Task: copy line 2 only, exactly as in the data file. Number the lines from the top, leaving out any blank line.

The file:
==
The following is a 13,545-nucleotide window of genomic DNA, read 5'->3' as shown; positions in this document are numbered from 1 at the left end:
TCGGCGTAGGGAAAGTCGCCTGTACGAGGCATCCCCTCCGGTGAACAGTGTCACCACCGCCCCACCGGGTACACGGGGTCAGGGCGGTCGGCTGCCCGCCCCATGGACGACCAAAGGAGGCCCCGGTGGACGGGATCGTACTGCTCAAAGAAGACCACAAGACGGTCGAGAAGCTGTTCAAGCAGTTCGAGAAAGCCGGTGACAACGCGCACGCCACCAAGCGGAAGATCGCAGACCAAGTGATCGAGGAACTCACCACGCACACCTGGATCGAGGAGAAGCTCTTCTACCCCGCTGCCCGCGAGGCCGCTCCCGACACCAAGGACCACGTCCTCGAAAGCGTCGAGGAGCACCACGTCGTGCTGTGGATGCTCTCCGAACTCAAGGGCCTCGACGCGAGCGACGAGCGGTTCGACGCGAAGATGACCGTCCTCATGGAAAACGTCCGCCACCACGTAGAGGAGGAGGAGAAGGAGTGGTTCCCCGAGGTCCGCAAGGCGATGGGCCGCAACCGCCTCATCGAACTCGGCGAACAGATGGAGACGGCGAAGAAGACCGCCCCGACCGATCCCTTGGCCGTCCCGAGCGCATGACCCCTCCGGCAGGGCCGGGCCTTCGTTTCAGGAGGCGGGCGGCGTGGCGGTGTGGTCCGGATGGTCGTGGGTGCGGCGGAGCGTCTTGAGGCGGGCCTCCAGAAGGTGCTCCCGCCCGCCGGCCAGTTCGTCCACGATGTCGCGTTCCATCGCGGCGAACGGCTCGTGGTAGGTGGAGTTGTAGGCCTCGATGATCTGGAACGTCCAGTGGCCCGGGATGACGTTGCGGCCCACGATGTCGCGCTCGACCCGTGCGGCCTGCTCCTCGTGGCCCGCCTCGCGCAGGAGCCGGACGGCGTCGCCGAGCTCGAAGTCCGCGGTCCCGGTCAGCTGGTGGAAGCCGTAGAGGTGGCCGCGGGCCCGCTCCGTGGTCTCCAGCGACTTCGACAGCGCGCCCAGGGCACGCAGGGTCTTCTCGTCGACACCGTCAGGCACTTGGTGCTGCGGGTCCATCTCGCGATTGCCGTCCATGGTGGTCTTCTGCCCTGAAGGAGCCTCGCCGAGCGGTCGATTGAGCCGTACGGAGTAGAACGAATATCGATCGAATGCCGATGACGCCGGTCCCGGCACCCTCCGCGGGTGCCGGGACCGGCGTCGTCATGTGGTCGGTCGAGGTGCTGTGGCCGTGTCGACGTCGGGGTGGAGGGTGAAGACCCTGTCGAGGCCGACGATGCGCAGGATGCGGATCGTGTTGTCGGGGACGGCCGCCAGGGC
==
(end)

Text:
TCGGCGTAGGGAAAGTCGCCTGTACGAGGCATCCCCTCCGGTGAACAGTGTCACCACCGCCCCACCGGGTACACGGGGTCAGGGCGGTCGGCTGCCCGCCCCATGGACGACCAAAGGAGGCCCCGGTGGACGGGATCGTACTGCTCAAAGAAGACCACAAGACGGTCGAGAAGCTGTTCAAGCAGTTCGAGAAAGCCGGTGACAACGCGCACGCCACCAAGCGGAAGATCGCAGACCAAGTGATCGAGGAACTCACCACGCACACCTGGATCGAGGAGAAGCTCTTCTACCCCGCTGCCCGCGAGGCCGCTCCCGACACCAAGGACCACGTCCTCGAAAGCGTCGAGGAGCACCACGTCGTGCTGTGGATGCTCTCCGAACTCAAGGGCCTCGACGCGAGCGACGAGCGGTTCGACGCGAAGATGACCGTCCTCATGGAAAACGTCCGCCACCACGTAGAGGAGGAGGAGAAGGAGTGGTTCCCCGAGGTCCGCAAGGCGATGGGCCGCAACCGCCTCATCGAACTCGGCGAACAGATGGAGACGGCGAAGAAGACCGCCCCGACCGATCCCTTGGCCGTCCCGAGCGCATGACCCCTCCGGCAGGGCCGGGCCTTCGTTTCAGGAGGCGGGCGGCGTGGCGGTGTGGTCCGGATGGTCGTGGGTGCGGCGGAGCGTCTTGAGGCGGGCCTCCAGAAGGTGCTCCCGCCCGCCGGCCAGTTCGTCCACGATGTCGCGTTCCATCGCGGCGAACGGCTCGTGGTAGGTGGAGTTGTAGGCCTCGATGATCTGGAACGTCCAGTGGCCCGGGATGACGTTGCGGCCCACGATGTCGCGCTCGACCCGTGCGGCCTGCTCCTCGTGGCCCGCCTCGCGCAGGAGCCGGACGGCGTCGCCGAGCTCGAAGTCCGCGGTCCCGGTCAGCTGGTGGAAGCCGTAGAGGTGGCCGCGGGCCCGCTCCGTGGTCTCCAGCGACTTCGACAGCGCGCCCAGGGCACGCAGGGTCTTCTCGTCGACACCGTCAGGCACTTGGTGCTGCGGGTCCATCTCGCGATTGCCGTCCATGGTGGTCTTCTGCCCTGAAGGAGCCTCGCCGAGCGGTCGATTGAGCCGTACGGAGTAGAACGAATATCGATCGAATGCCGATGACGCCGGTCCCGGCACCCTCCGCGGGTGCCGGGACCGGCGTCGTCATGTGGTCGGTCGAGGTGCTGTGGCCGTGTCGACGTCGGGGTGGAGGGTGAAGACCCTGTCGAGGCCGACGATGCGCAGGATGCGGATCGTGTTGTCGGGGACGGCCGCCAGGGC